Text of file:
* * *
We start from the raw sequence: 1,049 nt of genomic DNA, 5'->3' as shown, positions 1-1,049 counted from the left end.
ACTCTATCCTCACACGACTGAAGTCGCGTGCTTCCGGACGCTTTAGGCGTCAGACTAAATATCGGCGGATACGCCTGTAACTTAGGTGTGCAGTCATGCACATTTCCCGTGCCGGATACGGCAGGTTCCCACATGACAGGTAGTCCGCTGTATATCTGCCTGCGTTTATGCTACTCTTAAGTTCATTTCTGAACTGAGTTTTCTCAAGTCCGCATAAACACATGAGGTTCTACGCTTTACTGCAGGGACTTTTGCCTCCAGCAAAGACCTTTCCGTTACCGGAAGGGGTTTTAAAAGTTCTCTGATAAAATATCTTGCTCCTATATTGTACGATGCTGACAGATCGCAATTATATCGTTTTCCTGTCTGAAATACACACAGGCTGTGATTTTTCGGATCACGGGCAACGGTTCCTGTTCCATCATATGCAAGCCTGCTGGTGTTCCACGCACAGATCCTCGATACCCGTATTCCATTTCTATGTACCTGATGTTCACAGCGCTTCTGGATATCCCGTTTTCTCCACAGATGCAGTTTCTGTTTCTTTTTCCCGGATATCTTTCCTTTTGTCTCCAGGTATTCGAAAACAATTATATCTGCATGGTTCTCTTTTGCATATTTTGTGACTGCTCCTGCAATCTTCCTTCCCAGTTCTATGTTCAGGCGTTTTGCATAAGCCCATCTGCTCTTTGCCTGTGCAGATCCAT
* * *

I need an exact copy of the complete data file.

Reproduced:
We start from the raw sequence: 1,049 nt of genomic DNA, 5'->3' as shown, positions 1-1,049 counted from the left end.
ACTCTATCCTCACACGACTGAAGTCGCGTGCTTCCGGACGCTTTAGGCGTCAGACTAAATATCGGCGGATACGCCTGTAACTTAGGTGTGCAGTCATGCACATTTCCCGTGCCGGATACGGCAGGTTCCCACATGACAGGTAGTCCGCTGTATATCTGCCTGCGTTTATGCTACTCTTAAGTTCATTTCTGAACTGAGTTTTCTCAAGTCCGCATAAACACATGAGGTTCTACGCTTTACTGCAGGGACTTTTGCCTCCAGCAAAGACCTTTCCGTTACCGGAAGGGGTTTTAAAAGTTCTCTGATAAAATATCTTGCTCCTATATTGTACGATGCTGACAGATCGCAATTATATCGTTTTCCTGTCTGAAATACACACAGGCTGTGATTTTTCGGATCACGGGCAACGGTTCCTGTTCCATCATATGCAAGCCTGCTGGTGTTCCACGCACAGATCCTCGATACCCGTATTCCATTTCTATGTACCTGATGTTCACAGCGCTTCTGGATATCCCGTTTTCTCCACAGATGCAGTTTCTGTTTCTTTTTCCCGGATATCTTTCCTTTTGTCTCCAGGTATTCGAAAACAATTATATCTGCATGGTTCTCTTTTGCATATTTTGTGACTGCTCCTGCAATCTTCCTTCCCAGTTCTATGTTCAGGCGTTTTGCATAAGCCCATCTGCTCTTTGCCTGTGCAGATCCAT